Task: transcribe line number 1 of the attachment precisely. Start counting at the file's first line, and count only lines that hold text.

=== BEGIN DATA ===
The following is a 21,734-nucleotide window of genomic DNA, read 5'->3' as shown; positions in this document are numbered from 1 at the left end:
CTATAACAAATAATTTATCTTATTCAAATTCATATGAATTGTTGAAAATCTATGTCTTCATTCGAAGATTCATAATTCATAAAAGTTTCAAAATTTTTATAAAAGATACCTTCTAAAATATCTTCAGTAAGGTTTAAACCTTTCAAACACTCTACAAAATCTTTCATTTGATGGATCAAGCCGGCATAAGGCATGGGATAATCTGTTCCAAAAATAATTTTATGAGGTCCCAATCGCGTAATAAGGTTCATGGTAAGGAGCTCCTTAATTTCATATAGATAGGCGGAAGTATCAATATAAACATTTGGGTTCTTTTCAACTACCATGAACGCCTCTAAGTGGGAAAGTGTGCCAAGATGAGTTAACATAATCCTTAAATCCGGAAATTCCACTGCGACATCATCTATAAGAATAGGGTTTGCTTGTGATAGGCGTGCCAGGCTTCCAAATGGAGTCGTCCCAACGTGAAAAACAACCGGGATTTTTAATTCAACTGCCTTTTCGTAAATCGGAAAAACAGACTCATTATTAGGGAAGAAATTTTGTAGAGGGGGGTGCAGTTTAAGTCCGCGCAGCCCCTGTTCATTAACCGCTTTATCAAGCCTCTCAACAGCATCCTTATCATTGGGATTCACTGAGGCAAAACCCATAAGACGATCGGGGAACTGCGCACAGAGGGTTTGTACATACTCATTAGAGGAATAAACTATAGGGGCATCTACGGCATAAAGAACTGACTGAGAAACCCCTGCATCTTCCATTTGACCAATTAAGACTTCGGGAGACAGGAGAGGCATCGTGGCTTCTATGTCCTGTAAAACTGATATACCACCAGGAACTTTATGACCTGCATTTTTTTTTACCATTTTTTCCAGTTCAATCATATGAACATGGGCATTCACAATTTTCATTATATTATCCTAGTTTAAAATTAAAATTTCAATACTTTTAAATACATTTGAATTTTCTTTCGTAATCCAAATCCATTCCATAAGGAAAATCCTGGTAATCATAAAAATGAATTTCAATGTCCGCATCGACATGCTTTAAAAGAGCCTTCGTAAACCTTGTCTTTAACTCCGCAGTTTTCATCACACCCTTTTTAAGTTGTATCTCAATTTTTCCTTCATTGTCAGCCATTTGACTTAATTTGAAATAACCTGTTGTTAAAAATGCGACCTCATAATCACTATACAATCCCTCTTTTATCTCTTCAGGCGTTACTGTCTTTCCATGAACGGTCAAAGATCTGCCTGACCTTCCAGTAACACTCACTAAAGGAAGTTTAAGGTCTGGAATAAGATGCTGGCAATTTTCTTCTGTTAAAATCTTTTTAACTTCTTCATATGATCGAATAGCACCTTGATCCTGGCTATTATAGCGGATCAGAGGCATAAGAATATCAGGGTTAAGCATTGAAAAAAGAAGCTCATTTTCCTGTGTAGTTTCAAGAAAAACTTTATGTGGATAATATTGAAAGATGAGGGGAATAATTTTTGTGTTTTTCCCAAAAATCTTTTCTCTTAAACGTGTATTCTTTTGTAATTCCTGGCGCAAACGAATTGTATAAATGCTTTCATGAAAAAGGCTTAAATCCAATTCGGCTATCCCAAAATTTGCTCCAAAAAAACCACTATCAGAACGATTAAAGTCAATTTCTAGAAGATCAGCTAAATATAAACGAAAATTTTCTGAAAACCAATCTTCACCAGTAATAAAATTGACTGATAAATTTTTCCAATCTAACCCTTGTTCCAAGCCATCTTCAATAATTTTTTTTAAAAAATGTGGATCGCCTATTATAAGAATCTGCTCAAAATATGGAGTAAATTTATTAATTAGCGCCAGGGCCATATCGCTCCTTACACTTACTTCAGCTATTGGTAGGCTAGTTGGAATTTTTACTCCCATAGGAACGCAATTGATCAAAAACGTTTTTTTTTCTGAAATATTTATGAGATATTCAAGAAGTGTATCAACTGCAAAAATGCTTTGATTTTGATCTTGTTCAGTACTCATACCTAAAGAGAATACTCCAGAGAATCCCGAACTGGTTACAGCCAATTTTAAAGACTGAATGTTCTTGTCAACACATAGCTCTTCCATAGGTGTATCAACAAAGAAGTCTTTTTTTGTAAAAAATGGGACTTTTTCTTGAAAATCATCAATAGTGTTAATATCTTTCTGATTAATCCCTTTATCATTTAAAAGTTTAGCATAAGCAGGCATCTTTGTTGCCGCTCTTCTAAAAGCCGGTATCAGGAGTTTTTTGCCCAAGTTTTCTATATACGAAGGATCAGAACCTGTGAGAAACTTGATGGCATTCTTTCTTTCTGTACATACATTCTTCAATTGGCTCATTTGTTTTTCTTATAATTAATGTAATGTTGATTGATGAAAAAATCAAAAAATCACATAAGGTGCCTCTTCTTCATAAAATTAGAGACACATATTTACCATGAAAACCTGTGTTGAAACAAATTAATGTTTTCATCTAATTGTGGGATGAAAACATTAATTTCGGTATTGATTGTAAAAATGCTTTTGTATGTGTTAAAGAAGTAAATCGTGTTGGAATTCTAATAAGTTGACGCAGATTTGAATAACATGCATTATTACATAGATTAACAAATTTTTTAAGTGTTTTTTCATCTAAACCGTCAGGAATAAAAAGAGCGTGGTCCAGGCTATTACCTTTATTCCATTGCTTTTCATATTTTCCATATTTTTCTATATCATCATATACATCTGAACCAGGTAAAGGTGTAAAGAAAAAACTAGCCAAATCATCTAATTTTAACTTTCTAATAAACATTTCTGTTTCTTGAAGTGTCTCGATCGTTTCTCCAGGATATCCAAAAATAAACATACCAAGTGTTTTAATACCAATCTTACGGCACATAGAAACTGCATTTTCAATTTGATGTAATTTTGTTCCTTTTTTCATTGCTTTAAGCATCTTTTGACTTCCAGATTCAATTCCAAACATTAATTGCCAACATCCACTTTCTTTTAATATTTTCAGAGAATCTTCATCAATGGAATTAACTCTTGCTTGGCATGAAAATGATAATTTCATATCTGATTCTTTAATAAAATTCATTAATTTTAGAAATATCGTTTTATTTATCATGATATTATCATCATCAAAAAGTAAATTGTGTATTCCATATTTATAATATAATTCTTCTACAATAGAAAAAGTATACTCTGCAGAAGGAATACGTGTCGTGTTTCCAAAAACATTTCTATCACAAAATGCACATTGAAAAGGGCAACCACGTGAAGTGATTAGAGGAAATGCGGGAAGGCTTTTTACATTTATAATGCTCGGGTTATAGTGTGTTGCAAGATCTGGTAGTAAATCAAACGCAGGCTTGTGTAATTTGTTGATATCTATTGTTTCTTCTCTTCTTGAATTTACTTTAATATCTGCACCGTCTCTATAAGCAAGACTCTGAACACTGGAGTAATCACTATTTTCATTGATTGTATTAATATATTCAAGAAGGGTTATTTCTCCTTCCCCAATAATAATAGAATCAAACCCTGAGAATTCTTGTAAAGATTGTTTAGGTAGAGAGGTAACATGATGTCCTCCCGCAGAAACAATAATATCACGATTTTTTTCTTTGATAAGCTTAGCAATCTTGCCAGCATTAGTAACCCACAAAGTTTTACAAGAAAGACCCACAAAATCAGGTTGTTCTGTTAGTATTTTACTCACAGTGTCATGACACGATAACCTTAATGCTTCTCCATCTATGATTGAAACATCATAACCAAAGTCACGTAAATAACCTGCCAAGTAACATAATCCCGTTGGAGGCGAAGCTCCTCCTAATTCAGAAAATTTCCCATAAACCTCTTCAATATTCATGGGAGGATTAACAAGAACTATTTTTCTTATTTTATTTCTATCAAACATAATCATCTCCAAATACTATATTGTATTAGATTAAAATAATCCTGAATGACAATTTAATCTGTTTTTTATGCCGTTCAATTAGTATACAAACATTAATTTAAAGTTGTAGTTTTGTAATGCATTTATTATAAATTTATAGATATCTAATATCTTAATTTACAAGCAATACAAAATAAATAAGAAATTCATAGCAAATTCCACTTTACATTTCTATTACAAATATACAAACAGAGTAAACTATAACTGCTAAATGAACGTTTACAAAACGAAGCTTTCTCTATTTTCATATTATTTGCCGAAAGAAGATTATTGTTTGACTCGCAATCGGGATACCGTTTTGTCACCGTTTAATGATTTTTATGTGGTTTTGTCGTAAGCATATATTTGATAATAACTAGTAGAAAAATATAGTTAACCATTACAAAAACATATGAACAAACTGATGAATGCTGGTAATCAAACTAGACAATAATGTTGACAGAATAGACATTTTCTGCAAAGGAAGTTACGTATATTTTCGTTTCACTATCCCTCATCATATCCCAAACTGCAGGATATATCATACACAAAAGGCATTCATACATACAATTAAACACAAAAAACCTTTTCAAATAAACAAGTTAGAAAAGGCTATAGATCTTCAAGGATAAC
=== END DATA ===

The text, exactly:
The following is a 21,734-nucleotide window of genomic DNA, read 5'->3' as shown; positions in this document are numbered from 1 at the left end: